Book Review: The Immigrant Advantage

"Do you have a relative or friend who would wait on you, hand and foot, for a full month after you had a baby?"

Why yes, I do.  My grandfather stayed with me (and waited on me) for La Cuarentena when my first two children were born.   In the Mexican culture, La Cuarentena is the 40-day period after a woman gives birth.  It is believed that during this 40-day period, both mother and child are at their most vulnerable and need to be taken care of.  It's usually another woman who looks after the new mother and baby.  But my grandmother was unable to do so because of her Alzheimer's, so my grandpa gladly stepped in and took care of all of us, including Hubby.  When I moved to Mexico, my suegra and sister-in-laws, were the ones to take care of me when I gave birth to my youngest children.

The Mexican Cuarentena is just one many customs and traditions that are covered in The Immigrant Advantage by Claudia Kolker.  

The Immigrant Advantage takes you all over the globe to places like China, Jamaica, West India and South Asia to examine the very customs and traditions immigrants from those countries still practice even though they now live in the United States and what we can learn from them.   Customs such as:

  • The Vietnamese Money Club
  • South Asian Assisted Marriage
  • Korean and Chinese Afterschools
  • West Indian Multigenerational Housholds
  • Barrio Stoops, Sidewalks and Shops
  • Vietnamese Monthly Rice 
As I read the book, I was delighted to discover the similarities between the customs practiced in other parts of the world and the customs practiced here in Mexico.  Like the Vietnamese Money Club covered in Chapter 2.  In Mexico, we call them tandas or cundinas.  

Chapter 6 about How to Be a Good Neighbor, could very well have been written in my barrio.  As neighbors, we watch out for each other and offer a helping hand when needed.  We set out chairs on the sidewalk every afternoon to people watch and/or catch up on local chisme (gossip) with our vecinos, while watching the neighborhood kids all play futbol in the street or get their faces painted for Halloween.  Not to mention the multiple trips to La Tiendita.  Like Camila, the 13 year old Mexican girl, la tiendita was one of the things I missed most during my last visit the U.S. 

What I enjoyed most about this book is that it reminded me how important it is to pass on to my kiddies the customs and traditions of both their Mexican and American cultures.   

Have a question for the author? Feel free to ask it in comments as she’ll be by to answer you!

About the author:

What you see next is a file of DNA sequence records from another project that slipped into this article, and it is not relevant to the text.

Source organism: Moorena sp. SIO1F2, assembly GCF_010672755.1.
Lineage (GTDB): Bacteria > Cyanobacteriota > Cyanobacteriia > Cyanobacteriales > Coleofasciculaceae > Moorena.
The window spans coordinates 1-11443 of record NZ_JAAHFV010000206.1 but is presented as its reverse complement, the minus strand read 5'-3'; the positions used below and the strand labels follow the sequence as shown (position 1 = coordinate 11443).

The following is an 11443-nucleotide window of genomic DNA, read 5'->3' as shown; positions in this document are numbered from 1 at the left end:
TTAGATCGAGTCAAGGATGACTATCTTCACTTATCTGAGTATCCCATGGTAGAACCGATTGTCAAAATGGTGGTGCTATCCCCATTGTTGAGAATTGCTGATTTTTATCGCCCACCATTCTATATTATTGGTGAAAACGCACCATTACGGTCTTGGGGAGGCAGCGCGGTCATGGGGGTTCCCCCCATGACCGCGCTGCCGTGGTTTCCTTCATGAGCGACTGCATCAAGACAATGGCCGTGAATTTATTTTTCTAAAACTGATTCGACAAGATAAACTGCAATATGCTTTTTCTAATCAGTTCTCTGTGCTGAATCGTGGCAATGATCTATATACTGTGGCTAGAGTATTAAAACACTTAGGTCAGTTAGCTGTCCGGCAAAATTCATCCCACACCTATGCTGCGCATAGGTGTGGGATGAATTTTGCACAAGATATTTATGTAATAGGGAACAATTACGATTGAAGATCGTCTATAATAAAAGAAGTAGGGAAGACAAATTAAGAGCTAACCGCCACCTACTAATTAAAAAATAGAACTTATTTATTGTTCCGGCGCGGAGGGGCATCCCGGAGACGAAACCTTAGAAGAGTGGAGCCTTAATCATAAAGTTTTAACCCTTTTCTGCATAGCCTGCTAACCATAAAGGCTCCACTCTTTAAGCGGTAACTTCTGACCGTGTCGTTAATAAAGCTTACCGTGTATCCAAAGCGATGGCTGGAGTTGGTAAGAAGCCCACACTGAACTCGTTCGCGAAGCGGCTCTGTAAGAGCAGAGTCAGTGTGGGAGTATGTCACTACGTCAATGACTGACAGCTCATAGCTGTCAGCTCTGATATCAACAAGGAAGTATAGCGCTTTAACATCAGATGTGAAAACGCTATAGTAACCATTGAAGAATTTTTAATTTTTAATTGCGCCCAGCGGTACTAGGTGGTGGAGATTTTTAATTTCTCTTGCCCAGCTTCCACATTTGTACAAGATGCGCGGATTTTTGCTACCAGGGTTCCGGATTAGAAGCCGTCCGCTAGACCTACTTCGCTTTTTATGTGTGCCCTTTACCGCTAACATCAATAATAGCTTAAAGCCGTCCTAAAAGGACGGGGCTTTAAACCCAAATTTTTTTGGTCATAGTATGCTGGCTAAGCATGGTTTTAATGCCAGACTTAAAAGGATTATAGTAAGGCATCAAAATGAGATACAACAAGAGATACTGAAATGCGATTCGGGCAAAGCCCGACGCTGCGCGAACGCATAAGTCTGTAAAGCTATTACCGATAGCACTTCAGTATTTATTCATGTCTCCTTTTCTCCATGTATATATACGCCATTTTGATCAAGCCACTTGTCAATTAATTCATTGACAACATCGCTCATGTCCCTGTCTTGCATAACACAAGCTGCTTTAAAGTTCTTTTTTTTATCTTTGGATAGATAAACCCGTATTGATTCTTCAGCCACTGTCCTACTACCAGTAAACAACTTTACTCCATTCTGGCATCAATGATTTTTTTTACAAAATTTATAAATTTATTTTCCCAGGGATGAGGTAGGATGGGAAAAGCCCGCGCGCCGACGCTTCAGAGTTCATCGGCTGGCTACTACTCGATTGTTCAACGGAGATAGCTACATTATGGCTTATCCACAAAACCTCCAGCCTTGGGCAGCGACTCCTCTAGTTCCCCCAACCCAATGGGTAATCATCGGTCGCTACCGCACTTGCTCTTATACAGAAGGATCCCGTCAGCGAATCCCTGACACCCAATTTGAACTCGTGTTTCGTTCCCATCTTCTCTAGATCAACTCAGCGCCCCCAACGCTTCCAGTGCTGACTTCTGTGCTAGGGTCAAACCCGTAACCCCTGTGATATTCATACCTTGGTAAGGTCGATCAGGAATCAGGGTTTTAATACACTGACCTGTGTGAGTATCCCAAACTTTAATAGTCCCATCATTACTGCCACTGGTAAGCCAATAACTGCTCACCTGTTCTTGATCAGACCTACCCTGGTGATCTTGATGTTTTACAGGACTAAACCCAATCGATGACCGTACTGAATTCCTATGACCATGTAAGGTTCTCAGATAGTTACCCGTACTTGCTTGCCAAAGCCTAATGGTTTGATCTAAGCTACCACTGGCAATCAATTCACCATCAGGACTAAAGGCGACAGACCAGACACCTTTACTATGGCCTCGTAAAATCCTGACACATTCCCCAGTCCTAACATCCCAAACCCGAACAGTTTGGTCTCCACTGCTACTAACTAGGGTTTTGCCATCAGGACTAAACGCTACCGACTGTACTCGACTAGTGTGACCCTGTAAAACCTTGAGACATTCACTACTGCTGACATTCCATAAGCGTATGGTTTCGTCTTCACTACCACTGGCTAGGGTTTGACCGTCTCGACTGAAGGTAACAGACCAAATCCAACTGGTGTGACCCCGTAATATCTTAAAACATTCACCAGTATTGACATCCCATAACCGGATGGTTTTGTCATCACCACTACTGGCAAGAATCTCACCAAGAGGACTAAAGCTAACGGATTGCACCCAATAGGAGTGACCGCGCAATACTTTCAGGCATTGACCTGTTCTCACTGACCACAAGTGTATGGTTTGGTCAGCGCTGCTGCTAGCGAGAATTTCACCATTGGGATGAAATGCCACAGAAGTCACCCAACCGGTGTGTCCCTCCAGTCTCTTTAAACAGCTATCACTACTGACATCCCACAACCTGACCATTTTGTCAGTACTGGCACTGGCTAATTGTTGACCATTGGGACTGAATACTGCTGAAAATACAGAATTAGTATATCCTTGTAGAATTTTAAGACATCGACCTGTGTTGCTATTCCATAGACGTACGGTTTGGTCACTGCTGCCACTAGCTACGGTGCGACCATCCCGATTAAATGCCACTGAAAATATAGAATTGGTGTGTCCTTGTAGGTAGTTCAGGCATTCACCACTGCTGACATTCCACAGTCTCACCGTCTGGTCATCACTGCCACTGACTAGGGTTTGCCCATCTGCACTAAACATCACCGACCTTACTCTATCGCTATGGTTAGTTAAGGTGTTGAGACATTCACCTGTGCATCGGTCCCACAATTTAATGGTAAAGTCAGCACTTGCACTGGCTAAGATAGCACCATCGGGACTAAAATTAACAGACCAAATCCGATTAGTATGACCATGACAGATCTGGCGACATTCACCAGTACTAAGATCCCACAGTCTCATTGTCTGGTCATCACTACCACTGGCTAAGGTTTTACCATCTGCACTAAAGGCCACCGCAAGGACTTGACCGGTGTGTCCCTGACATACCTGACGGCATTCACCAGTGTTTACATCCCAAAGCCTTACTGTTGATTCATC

Claudia Kolker has reported extensively from Mexico and Central America, as well as the Caribbean, Japan, India and Pakistan. A former Los Angeles Times bureau chief and member of the Houston Chronicle editorial board, she has also written for The Economist, The Washington PostThe Boston GlobeO: The Oprah Magazine,Slate, and Salon. She lives in Houston with her family.  For The Immigrant Advantage, Kolker visited Korean and Chinese afterschools, West Indian multigenerational households in New Jersey, and Chicago’s “Little Village,” among others. 
Book Tour Dates & Locations:
Monday, October 24, 2011: Juan of Words -, October 25, 2011: Voto Latino -, October 26, 2011: Spanglish Baby -, October 27, 2011: Latinaish -  Friday, October 28, 2011: TikiTiki Blog -, November 1, 2011: Chicano Soul -, November 2, 2011: Motherhood in Mexico -, November 3, 2011: Atzlan Reads -, November 4, 2011: Multicultural Familia -

About the book:
The Immigrant Advantage is a fascinating look into the lives of immigrant enclaves in the United States that we so seldom gain access to, and an inspiring exploration about how these customs can enrich our own lives.  You may purchase a copy of this book at 

FTC Disclosure: Motherhood in Mexico received a free copy of the book from the author as part of a Simon & Schuster Book Tour. Motherhood in Mexico was not required to write a positive review. The opinions expressed are my own.


  1. I NEED to read this book.  
    And about La Cuarentena, my husband is from El Salvador, but they do kind of the same thing.  He's been pushing the issue so I'll let his Grandma come stay with us when we have our second baby, and I've been really reluctant.  I guess I didn't realize it was such a big deal.

  2. Hi Leslie! The book "sounds" very interesting. Would love to learn more about these cultures - sometimes en el corre del dia we tend to forget about some of these very important and helpful costumbres. Thanks for stopping by my blog :)

  3. One of the great pieces of advice I got for an American-style cuarentena is to surround yourself with people you really trust and with whom you feel relaxed. This is no time to be a dutiful hostess! And as Leslie noted in her lovely post, it doesn't always have to be a mother, grandmother, or for that matter even a woman.

  4. Wow your site upgrade is beautiful. I like it better. I'm popping by as my 2nd year anniversary blog party is tomorrow. Hope to see you there.

  5. When I lived in the New Orleans area, I learned to respect the Vietnamese immigrants who chose to settle there. Many were ostracized, and they left for more accepting places such as California. But I learned that they had a lot to offer out communities, like the value of education, honoring your parents, and working hard. I also find Vietnamese food is better and healthier than the traditional Chinese fare in American restaurants.